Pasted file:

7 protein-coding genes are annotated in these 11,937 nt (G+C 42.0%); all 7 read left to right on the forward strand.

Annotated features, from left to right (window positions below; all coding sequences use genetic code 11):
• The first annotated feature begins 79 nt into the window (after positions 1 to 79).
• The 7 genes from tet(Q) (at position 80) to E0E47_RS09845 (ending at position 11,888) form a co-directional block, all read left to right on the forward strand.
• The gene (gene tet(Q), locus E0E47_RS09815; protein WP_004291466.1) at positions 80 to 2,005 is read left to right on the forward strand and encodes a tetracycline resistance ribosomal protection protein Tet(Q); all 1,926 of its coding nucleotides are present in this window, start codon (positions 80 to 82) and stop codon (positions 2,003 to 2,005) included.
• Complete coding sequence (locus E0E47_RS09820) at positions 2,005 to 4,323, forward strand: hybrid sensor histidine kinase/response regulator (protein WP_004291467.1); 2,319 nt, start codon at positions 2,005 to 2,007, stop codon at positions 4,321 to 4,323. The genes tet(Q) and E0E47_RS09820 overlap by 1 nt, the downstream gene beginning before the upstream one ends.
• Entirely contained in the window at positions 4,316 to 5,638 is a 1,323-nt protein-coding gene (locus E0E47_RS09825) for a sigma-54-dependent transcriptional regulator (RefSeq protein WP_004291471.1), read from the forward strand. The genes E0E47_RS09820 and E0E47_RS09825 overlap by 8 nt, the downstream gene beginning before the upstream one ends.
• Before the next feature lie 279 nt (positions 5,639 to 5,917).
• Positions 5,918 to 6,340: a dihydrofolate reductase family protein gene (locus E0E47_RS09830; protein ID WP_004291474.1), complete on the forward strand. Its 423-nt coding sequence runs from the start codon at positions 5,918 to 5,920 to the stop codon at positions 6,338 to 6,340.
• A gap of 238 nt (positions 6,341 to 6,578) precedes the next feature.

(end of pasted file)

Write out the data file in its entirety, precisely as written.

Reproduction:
7 protein-coding genes are annotated in these 11,937 nt (G+C 42.0%); all 7 read left to right on the forward strand.

Annotated features, from left to right (window positions below; all coding sequences use genetic code 11):
• The first annotated feature begins 79 nt into the window (after positions 1 to 79).
• The 7 genes from tet(Q) (at position 80) to E0E47_RS09845 (ending at position 11,888) form a co-directional block, all read left to right on the forward strand.
• The gene (gene tet(Q), locus E0E47_RS09815; protein WP_004291466.1) at positions 80 to 2,005 is read left to right on the forward strand and encodes a tetracycline resistance ribosomal protection protein Tet(Q); all 1,926 of its coding nucleotides are present in this window, start codon (positions 80 to 82) and stop codon (positions 2,003 to 2,005) included.
• Complete coding sequence (locus E0E47_RS09820) at positions 2,005 to 4,323, forward strand: hybrid sensor histidine kinase/response regulator (protein WP_004291467.1); 2,319 nt, start codon at positions 2,005 to 2,007, stop codon at positions 4,321 to 4,323. The genes tet(Q) and E0E47_RS09820 overlap by 1 nt, the downstream gene beginning before the upstream one ends.
• Entirely contained in the window at positions 4,316 to 5,638 is a 1,323-nt protein-coding gene (locus E0E47_RS09825) for a sigma-54-dependent transcriptional regulator (RefSeq protein WP_004291471.1), read from the forward strand. The genes E0E47_RS09820 and E0E47_RS09825 overlap by 8 nt, the downstream gene beginning before the upstream one ends.
• Before the next feature lie 279 nt (positions 5,639 to 5,917).
• Positions 5,918 to 6,340: a dihydrofolate reductase family protein gene (locus E0E47_RS09830; protein ID WP_004291474.1), complete on the forward strand. Its 423-nt coding sequence runs from the start codon at positions 5,918 to 5,920 to the stop codon at positions 6,338 to 6,340.
• A gap of 238 nt (positions 6,341 to 6,578) precedes the next feature.